If you arc in and out of your finish cut there probably won’t be much of a transition mark.

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    Trying to do 14mm diameter at 300mm or longer length is going to create chatter at some point. It's similar to the problems with profiling rifle barrels.
    Once the diameter to length ratio gets too long, you usually have to go to some sort of fixed steady rest in the mid-section, or a follow-steady. On tapered barrels it's often a pneumatic or hydraulic follow steady.
    Pinch turning or balanced turning (dual 'balanced' cutting edges) can work well if set up right.

    On some CNC lathes you also have a variable or ocsilating spindle speed option on the control, for getting a better finish on long parts that would normally chatter badly if a bad resonance starts to trash your finish. Google 'Haas SSV' on youtube for an example of that.

    Dean.

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    Light cuts can lead to chatter...especially in 304SS. I'd start by roughing, leave .2-.3 per side then finish with a sharp ground cemented carbide tool. Or maybe a positive sharp carbide insert meant for aluminum.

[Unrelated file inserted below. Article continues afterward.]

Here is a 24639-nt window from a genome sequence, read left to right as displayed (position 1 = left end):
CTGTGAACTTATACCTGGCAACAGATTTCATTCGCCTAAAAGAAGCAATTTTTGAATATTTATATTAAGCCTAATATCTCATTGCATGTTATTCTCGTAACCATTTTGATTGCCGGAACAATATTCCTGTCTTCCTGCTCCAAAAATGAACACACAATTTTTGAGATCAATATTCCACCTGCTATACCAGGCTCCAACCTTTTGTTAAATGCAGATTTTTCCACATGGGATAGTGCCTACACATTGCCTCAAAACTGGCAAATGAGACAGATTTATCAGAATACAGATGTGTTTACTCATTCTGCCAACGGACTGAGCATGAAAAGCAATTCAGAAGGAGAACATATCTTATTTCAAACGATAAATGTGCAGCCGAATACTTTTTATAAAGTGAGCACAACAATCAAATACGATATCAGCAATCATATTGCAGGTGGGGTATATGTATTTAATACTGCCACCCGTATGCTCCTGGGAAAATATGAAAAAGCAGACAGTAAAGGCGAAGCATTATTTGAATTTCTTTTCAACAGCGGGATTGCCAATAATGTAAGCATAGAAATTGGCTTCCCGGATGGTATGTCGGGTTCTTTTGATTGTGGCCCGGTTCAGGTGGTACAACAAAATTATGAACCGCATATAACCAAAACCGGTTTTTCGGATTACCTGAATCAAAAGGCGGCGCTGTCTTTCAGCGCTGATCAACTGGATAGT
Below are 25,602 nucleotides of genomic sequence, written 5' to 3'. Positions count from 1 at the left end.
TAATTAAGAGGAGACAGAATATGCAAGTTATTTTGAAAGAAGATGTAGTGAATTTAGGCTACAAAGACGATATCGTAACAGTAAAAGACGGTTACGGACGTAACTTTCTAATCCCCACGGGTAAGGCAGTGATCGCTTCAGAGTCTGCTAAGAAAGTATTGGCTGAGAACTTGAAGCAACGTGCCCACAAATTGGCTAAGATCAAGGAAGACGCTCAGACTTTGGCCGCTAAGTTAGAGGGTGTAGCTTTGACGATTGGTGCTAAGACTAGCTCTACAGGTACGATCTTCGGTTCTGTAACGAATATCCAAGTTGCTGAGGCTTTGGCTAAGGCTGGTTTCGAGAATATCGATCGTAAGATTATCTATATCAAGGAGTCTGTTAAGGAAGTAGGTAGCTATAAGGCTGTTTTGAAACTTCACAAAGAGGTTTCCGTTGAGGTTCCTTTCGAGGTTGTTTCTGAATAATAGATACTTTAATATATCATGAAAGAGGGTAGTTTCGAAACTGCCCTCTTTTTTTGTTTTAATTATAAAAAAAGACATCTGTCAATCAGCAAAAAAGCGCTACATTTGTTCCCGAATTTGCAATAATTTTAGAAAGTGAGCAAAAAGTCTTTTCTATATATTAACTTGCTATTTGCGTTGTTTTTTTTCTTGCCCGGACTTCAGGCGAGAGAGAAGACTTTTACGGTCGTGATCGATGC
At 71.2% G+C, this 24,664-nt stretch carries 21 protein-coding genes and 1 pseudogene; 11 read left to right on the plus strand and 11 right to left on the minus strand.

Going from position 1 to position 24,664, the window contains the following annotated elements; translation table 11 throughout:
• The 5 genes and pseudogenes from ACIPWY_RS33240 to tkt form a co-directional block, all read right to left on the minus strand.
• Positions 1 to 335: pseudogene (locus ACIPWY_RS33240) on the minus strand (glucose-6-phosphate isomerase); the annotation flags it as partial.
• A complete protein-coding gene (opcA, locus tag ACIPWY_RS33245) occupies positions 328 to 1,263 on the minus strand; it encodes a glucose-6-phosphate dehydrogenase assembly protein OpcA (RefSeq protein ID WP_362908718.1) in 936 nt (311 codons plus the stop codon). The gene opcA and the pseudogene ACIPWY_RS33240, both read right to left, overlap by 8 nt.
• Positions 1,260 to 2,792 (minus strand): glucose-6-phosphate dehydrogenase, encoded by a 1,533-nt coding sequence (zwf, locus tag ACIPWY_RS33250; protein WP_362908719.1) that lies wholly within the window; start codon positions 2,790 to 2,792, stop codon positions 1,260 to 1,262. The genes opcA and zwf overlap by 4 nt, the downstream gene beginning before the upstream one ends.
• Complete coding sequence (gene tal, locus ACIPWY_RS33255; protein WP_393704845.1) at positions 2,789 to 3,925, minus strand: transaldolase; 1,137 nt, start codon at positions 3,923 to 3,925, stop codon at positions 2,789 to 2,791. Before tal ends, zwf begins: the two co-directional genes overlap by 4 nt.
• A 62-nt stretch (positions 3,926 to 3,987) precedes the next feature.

at +/-.1 tolerance another choice would be to leave a substantial amount on shaft for one heavy last pass to size. The material itself offers the support.


    As its outside the norm its trial and error..adjust and try again.

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    Quote Originally Posted by Booze Daily View Post
    You might try doing it Swiss style. Rough and finish 1” of length at a time. The stock size should be able to support that.
    If you arc in and out of your finish cut there probably won’t be much of a transition mark.
    Tapering in / out, or in his case - arc, will yield a good part, but it will leave witness marks as the arc/taper in and out produces different ship loads, and thus - while the major part of the turn may be shiny, the ramp segments always come out cloudy.

    If you spin some emmory over it in the end anyhow - that would trump any concerns here.



    I think that the EU is almost on mainland US by the sounds of Staten Island.

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    Think Snow Eh!
    Ox

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    Quote Originally Posted by Ox View Post


    I think that the EU is almost on mainland US by the sounds of Staten Island.

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    Think Snow Eh!
    Ox


    Hey, make sure you smile when you mention Staten Island....